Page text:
25. Happiness and Virtue Happiness and human virtue will be closely tied together: • Living a virtuous life is the best and most sure means to obtain happiness. • In many cases, living virtuously is the same thing as living well. • So it will always be in your interests to cultivate a virtuous character.

  26. Happiness and Virtue Whether or not your life is a good one does not entirely depend on whether or not you are virtuous. The world can interfere either through good or bad fortune.

  27. Happiness and Virtue But Aristotle thinks that being virtuous will serve you well no matter your circumstances: “For a truly good and prudent person, we suppose, will bear strokes of fortune suitably, and from his resources at any time will do the finest actions, just as a good general will make the best use of his forces in war, and a good shoemaker will make the finest shoe from the hides given to him, and similarly for all other craftsmen.” (14)

  28. Happiness and Virtue This is a nice illustration of how Aristotle is thinking: • Being a good person is having cultivated a certain character. • Having cultivated a virtuous character, it follows that one will always act virtuously and prudently. • As such, one will always respond to one’s current fortunes in the appropriate way.

  29. Happiness and Virtue Cultivating a virtuous character is like learning a craft: the craft of living well.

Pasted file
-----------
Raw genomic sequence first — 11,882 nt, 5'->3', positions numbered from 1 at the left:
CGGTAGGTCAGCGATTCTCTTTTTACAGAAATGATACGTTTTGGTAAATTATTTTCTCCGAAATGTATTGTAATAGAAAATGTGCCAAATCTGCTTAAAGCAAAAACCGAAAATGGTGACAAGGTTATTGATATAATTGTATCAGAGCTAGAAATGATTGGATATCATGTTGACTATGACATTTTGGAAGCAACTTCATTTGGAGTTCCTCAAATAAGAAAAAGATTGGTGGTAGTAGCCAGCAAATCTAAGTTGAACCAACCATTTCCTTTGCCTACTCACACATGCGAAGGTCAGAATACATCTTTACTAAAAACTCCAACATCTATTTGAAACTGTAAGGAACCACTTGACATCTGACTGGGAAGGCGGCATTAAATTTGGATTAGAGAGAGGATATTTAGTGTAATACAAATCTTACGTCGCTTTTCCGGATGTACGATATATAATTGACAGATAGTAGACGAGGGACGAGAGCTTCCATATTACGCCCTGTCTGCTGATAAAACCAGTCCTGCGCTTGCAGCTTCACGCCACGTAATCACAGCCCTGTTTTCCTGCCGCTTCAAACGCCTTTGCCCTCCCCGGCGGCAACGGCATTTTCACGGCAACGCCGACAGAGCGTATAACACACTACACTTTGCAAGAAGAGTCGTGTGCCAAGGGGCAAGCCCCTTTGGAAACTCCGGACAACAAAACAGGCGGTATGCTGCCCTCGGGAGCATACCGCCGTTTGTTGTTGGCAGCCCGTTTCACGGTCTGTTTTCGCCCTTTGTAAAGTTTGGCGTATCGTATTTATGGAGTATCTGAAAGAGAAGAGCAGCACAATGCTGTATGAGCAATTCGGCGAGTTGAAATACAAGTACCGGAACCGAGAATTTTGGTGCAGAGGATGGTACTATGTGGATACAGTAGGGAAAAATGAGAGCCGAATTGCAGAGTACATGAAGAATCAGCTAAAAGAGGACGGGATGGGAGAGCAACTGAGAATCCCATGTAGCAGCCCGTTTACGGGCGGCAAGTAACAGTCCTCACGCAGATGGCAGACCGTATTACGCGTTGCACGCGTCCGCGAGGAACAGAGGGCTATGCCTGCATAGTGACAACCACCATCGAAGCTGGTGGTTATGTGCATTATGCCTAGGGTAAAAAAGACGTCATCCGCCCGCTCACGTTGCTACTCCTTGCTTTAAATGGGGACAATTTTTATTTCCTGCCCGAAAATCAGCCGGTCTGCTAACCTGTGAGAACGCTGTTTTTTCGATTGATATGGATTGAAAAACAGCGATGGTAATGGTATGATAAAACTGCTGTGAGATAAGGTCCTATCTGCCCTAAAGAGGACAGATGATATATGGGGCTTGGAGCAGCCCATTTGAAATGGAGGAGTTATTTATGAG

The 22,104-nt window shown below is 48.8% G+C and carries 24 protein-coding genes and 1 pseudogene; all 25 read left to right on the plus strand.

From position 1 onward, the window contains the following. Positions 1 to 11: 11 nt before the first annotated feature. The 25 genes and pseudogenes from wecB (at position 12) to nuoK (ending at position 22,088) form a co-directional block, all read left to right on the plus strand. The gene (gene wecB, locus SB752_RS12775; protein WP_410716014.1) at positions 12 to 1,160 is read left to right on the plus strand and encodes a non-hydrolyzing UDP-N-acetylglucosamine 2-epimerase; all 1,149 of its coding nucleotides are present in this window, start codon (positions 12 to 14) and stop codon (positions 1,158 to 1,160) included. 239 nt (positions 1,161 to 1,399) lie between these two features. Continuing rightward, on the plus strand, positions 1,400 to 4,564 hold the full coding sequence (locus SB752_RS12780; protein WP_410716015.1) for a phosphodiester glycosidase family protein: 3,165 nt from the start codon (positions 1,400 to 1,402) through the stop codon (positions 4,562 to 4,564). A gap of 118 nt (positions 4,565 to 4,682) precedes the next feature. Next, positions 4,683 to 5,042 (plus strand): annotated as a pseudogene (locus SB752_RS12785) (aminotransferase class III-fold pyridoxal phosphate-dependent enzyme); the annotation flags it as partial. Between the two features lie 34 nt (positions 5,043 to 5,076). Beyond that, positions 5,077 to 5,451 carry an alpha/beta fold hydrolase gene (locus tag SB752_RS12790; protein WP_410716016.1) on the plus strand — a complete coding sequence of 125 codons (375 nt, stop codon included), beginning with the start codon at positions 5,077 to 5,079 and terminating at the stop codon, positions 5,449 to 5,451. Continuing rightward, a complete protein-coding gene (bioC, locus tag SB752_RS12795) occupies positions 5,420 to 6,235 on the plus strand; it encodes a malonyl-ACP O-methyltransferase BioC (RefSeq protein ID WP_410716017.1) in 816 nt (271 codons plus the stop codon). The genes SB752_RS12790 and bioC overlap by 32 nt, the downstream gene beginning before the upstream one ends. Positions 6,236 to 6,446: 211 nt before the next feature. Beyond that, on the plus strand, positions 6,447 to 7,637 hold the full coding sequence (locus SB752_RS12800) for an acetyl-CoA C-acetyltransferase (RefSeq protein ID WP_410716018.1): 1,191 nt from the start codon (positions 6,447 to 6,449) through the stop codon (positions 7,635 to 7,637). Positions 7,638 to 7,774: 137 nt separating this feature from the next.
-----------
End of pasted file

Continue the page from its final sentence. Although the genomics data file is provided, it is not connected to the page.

30. For Monday Read Book III of Nicomachean Ethics. Also take sampling of Aristotle’s discussion of the individual virtues in Book IV (one or two).

  31. What is a Virtue? Virtues are qualities of character that help us fulfill our function as humans and live well. Aristotle has given us examples throughout his discussion: • Temperance • Bravery • Generosity • Friendliness • Truthfulness

  32. What is Virtue? What do all of these have in common? Aristotle argues that these virtuous qualities are the mean, or occupy the intermediate point, on a scale between two vices.

  33. What is a Virtue? The mean is the point equidistant from two extremes. If 10 is the upper boundary, and 2 the lower, the meant is 6.

  34. What is a Virtue? Aristotle thinks that we have naturally opposed capacities for feeling: • Fear vs. Confidence • Pleasure vs. Pain • Honor vs. Dishonor • Desire to give or retain money

  35. What is a Virtue? These feelings can be taken to extremes, constituting two kinds of vices: • A vice of excess. • A vice of deficiency. The virtuewill be at the mean between these two vices.

  36. What is a Virtue? Take fear and confidence. • The vice of deficiencyis cowardice. You lack confidence and give in to your fear. • The vice of excess is rashness. You are overly confident, take unnecessary risks, endanger people, etc. But strike the right balance, and you possess the virtue of bravery or courage.